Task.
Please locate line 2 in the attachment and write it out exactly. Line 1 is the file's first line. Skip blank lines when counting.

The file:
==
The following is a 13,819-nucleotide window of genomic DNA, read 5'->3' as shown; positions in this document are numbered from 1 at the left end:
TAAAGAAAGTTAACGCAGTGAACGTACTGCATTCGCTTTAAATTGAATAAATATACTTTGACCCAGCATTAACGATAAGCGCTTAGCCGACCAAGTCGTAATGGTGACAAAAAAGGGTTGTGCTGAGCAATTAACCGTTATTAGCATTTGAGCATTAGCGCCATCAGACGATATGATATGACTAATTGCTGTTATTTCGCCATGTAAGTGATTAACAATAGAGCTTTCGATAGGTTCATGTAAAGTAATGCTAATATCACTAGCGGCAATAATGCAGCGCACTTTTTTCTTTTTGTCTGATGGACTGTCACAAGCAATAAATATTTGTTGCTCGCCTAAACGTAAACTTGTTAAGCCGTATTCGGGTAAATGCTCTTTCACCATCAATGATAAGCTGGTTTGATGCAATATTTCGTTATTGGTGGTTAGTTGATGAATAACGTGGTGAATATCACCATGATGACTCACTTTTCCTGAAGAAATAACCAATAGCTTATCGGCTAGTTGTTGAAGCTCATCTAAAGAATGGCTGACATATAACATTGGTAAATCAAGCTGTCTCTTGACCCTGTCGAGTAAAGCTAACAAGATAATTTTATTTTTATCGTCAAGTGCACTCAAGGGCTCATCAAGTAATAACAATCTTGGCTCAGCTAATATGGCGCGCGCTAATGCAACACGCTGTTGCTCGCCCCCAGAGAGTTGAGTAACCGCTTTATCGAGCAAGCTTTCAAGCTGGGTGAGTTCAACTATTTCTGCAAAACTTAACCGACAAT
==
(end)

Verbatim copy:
TAAAGAAAGTTAACGCAGTGAACGTACTGCATTCGCTTTAAATTGAATAAATATACTTTGACCCAGCATTAACGATAAGCGCTTAGCCGACCAAGTCGTAATGGTGACAAAAAAGGGTTGTGCTGAGCAATTAACCGTTATTAGCATTTGAGCATTAGCGCCATCAGACGATATGATATGACTAATTGCTGTTATTTCGCCATGTAAGTGATTAACAATAGAGCTTTCGATAGGTTCATGTAAAGTAATGCTAATATCACTAGCGGCAATAATGCAGCGCACTTTTTTCTTTTTGTCTGATGGACTGTCACAAGCAATAAATATTTGTTGCTCGCCTAAACGTAAACTTGTTAAGCCGTATTCGGGTAAATGCTCTTTCACCATCAATGATAAGCTGGTTTGATGCAATATTTCGTTATTGGTGGTTAGTTGATGAATAACGTGGTGAATATCACCATGATGACTCACTTTTCCTGAAGAAATAACCAATAGCTTATCGGCTAGTTGTTGAAGCTCATCTAAAGAATGGCTGACATATAACATTGGTAAATCAAGCTGTCTCTTGACCCTGTCGAGTAAAGCTAACAAGATAATTTTATTTTTATCGTCAAGTGCACTCAAGGGCTCATCAAGTAATAACAATCTTGGCTCAGCTAATATGGCGCGCGCTAATGCAACACGCTGTTGCTCGCCCCCAGAGAGTTGAGTAACCGCTTTATCGAGCAAGCTTTCAAGCTGGGTGAGTTCAACTATTTCTGCAAAACTTAACCGACAAT